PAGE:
Contribution margin

Category:Financial analysis
Alternative names: contribution margin ratio CM ratio contribution ratio

What is contribution margin

Contribution margin is the actual profit earned from each unit of product or services sold. In other words, contributions margin is what is left when we subtract from the price of a product all the associated variable cost. Also known as dollar contribution per unit, it measures how a specific product contributes to the overall profit if the company. It also shows the portion of the sales that help to cover the company fixed costs.

How to calculate contribution margin

The contribution margin is calculated as the difference between the sales price of the product and the variable costs associated with the production and sales of the product.

Contribution margin = Sales revenue - Variable costs

To calculate the contribution margin as percentage we can just divide the above formula over the sales revenue.

For example, if the sale price of your product is $200 and the unit variable cost is $40, then the unit contribution margin is $260.

Another way to look at is in the frame of break even analysis. For example if a company does the calculation and figures out the for a specific product its contribution margin is $5 per product sold. If the fixed cost of the company for that period is $50000, then the break even number would be to sell 10 000 units for the same period of time.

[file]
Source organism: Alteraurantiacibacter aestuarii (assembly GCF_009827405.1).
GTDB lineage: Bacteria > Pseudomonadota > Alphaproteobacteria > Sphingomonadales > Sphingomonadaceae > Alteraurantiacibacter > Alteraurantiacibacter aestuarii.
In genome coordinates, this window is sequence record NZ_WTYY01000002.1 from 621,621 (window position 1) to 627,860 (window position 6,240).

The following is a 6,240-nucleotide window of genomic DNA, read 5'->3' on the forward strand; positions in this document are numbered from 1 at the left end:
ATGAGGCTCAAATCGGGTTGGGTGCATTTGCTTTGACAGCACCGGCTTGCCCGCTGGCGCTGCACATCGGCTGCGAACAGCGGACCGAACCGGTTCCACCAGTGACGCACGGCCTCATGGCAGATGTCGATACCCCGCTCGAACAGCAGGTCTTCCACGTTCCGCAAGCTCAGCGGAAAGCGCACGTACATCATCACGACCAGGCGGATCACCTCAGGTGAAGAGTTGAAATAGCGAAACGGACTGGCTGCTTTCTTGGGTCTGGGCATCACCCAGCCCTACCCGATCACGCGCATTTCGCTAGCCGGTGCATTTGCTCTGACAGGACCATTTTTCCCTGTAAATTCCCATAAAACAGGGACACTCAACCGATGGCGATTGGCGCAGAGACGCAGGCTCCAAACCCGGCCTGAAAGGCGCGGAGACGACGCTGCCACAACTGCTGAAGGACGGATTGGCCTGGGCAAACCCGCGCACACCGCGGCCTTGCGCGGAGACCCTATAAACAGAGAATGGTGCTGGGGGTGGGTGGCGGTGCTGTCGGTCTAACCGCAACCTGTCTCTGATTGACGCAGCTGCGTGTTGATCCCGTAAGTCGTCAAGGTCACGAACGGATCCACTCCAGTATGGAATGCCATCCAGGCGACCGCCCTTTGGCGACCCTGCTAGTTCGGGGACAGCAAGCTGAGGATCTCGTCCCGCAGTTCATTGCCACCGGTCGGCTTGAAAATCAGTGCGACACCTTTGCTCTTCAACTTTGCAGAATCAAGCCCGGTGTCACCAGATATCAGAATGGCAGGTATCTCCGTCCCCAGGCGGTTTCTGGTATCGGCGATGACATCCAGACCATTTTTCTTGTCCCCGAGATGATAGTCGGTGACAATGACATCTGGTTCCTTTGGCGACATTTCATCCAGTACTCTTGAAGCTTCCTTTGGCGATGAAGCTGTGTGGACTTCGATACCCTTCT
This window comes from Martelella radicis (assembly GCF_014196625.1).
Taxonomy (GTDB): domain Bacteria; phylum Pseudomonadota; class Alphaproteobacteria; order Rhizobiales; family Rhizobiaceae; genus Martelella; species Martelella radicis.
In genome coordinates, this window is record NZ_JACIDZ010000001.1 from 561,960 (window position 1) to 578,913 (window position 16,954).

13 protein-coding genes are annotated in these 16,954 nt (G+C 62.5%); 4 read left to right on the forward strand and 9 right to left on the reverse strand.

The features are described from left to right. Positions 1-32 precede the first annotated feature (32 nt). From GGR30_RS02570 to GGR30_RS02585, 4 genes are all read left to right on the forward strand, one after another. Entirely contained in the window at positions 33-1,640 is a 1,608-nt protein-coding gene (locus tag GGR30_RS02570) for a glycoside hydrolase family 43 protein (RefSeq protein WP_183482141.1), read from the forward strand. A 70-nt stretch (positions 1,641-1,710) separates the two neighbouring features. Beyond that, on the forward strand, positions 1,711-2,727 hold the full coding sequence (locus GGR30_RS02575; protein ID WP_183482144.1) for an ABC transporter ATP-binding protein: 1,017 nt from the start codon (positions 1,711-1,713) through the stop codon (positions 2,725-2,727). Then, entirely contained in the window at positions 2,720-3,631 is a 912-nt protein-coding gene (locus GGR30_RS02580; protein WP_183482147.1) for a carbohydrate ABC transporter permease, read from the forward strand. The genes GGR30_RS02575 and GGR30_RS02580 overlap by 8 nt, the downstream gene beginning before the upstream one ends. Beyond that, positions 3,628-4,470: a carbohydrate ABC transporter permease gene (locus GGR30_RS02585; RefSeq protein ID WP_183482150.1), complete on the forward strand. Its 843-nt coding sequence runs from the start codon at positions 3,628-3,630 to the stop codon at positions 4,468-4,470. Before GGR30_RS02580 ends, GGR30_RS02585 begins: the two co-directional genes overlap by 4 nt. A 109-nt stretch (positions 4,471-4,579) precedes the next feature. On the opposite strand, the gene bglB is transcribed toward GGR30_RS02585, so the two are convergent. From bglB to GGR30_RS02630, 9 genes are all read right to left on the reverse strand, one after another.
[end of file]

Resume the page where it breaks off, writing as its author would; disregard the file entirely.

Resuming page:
Why we need to know the contribution margin

The contribution is the basis of making a break-even assessment of a product and can help us determinate the minimum price that the product can be sold for or how to structure sales commissions. The most common use of contribution margin metric is to compare different products and determine which to keep and which to discontinue. It helps us to make a difference between fixed costs and variable costs in the process of making and selling a product and services. Fixed costs stay the same no matter the number of units sold and therefore become smaller and smaller fraction of the cost as the number of units sold grows. Variable costs on the other hand grow proportionally with the number of units sold and as such should be be considered for contribution margin calculations. If a product’s contribution margin is negative, the company is losing money with each unit it produces.